Blockchain Tech Deep Dive 2/4 | Myths vs. Realities

This is the second part of our ‘Making Sense of Blockchain’ blog post series – you can read part 1 on ‘6 Blockchain Principles’ here. This article is based on the original post by Dominic Perini here.

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With so much hype surrounding blockchain, we separate the reality from the myths to ensure delivery of the ROI and competitive advantage that you need.
It’s not our aim here to discuss the data structure of blockchain itself, issues like those of transactions per second (TPS) or questions such as ‘what’s the best Merkle tree solution to adopt?’. Instead, we shall examine the state of maturity of blockchain technology and its alignment with the core principles that underpin a distributed ledger ecosystem.

Blockchain technology aims to embrace the following high-level principles:

7 founding principles of blockchain

  • Immutability 
  • Decentralisation 
  • ‘Workable’ consensus
  • Distribution and resilience
  • Transactional automation (including ‘smart contracts’)
  • Transparency and Trust
  • A link to the external world

Immutability of history

In an ideal world it would be desirable to preserve an accurate historical trace of events, and make sure this trace does not deteriorate over time, whether through natural events, human error or by the intervention of fraudulent actors. Artefacts produced in the analogue world face alterations over time while in the digital world the quantized / binary nature of stored information provides the opportunity for continuous corrections to prevent deterioration that might occur over time.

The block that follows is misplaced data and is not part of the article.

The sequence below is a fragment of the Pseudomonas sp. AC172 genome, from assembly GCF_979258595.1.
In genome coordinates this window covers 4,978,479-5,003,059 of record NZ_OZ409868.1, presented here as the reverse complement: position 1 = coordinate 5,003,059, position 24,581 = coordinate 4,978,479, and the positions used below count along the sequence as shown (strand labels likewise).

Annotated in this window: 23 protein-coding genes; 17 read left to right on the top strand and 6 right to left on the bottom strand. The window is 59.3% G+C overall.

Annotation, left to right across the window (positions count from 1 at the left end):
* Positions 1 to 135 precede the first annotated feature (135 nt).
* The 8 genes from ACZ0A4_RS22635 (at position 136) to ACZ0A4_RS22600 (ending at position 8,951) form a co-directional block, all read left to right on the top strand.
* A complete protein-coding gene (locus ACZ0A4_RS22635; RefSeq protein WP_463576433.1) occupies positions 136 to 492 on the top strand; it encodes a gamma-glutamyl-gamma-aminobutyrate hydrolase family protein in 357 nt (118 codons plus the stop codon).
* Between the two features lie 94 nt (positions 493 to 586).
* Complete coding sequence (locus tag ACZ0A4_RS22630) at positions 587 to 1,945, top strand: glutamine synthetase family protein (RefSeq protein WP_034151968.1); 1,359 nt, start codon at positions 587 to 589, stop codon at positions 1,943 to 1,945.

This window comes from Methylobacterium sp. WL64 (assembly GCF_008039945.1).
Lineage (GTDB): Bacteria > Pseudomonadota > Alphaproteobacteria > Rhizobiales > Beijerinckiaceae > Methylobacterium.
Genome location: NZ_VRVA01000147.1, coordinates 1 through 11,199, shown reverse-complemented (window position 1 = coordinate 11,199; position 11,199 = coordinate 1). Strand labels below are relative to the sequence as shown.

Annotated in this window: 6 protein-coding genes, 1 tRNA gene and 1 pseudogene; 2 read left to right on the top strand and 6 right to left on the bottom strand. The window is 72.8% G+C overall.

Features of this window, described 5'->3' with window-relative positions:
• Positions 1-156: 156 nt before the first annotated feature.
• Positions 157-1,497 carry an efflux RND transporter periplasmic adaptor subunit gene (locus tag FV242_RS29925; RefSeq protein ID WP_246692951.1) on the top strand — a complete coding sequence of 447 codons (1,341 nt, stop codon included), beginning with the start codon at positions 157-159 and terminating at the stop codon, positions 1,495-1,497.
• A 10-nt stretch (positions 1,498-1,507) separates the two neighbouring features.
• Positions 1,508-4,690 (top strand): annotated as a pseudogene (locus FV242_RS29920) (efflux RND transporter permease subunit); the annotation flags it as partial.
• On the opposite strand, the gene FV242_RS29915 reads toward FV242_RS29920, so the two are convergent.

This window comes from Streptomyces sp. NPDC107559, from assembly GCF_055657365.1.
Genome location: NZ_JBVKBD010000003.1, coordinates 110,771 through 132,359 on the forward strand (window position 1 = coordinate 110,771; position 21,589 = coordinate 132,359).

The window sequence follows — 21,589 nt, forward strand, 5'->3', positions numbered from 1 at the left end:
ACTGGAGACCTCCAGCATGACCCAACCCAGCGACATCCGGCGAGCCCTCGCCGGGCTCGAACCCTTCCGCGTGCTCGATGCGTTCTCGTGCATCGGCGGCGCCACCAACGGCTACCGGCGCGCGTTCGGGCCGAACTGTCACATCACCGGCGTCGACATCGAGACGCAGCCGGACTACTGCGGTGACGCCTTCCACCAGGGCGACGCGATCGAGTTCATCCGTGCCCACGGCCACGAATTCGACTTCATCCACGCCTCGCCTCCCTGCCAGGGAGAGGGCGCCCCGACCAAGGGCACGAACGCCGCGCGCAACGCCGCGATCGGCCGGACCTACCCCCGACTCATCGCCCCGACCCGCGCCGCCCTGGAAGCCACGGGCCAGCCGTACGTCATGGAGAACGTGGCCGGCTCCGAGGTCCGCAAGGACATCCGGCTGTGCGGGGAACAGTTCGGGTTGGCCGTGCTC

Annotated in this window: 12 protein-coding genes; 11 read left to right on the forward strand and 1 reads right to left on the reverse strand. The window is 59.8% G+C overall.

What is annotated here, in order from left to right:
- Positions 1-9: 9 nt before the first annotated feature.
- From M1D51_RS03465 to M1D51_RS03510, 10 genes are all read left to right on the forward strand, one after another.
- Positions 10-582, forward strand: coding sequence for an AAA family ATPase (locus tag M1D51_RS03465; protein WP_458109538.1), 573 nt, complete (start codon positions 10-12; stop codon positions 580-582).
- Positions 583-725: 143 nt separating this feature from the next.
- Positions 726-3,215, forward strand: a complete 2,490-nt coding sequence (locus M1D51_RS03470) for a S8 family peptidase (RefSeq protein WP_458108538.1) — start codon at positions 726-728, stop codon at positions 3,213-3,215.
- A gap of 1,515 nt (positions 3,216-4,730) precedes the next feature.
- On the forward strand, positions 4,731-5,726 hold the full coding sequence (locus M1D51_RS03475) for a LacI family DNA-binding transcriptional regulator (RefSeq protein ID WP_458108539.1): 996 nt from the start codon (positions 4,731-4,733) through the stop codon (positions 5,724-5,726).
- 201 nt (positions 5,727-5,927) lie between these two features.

Writing an immutable blockchain aims to retain a digital history that cannot be altered over time. This is particularly useful when it comes to assessing the ownership or the authenticity of an asset or to validate one or more transactions.

We should note that, on top of the inherent immutability of a well-designed and implemented blockchain, hashing algorithms provide a means to encode the information that gets written in the history so that the capacity to verify a trace/transaction can only be performed by actors possessing sufficient data to compute the one-way cascaded encoding/encryption. This is typically implemented on top of Merkle trees where hashes of concatenated hashes are computed.

Legitimate questions can be raised about the guarantees for indefinitely storing an immutable data structure:

  • If this is an indefinitely growing history, where can it be stored once it grows beyond the capacity of the ledgers?
  • As the history size grows (and/or the computing power needed to validate further transactions increases) this reduces the number of potential participants in the ecosystem, leading to a de facto loss of decentralisation. At what point does this concentration of ‘power’ create concerns?
  • How does verification performance deteriorate as the history grows?
  • How does it deteriorate when a lot of data gets written on it concurrently by users?
  • How long is the segment of data that you replicate on each ledger node?
  • How much network traffic would such replication generate?
  • How much history is needed to be able to compute a new transaction?
  • What compromises need to be made on linearisation of the history, replication of the information, capacity to recover from anomalies and TPS throughput?

Further to the above questions, how many replicas converging to a specific history (i.e. consensus) are needed for it to carry on existing? And in particular:

  • Can a fragmented network carry on writing to their known history?
  • Is an approach designed to ‘heal’ any discrepancies in the immutable history of transactions by rewarding the longest fork, fair and efficient?
  • Are the deterrents strong enough to prevent a group of ledgers forming their own fork that eventually reaches wider adoption?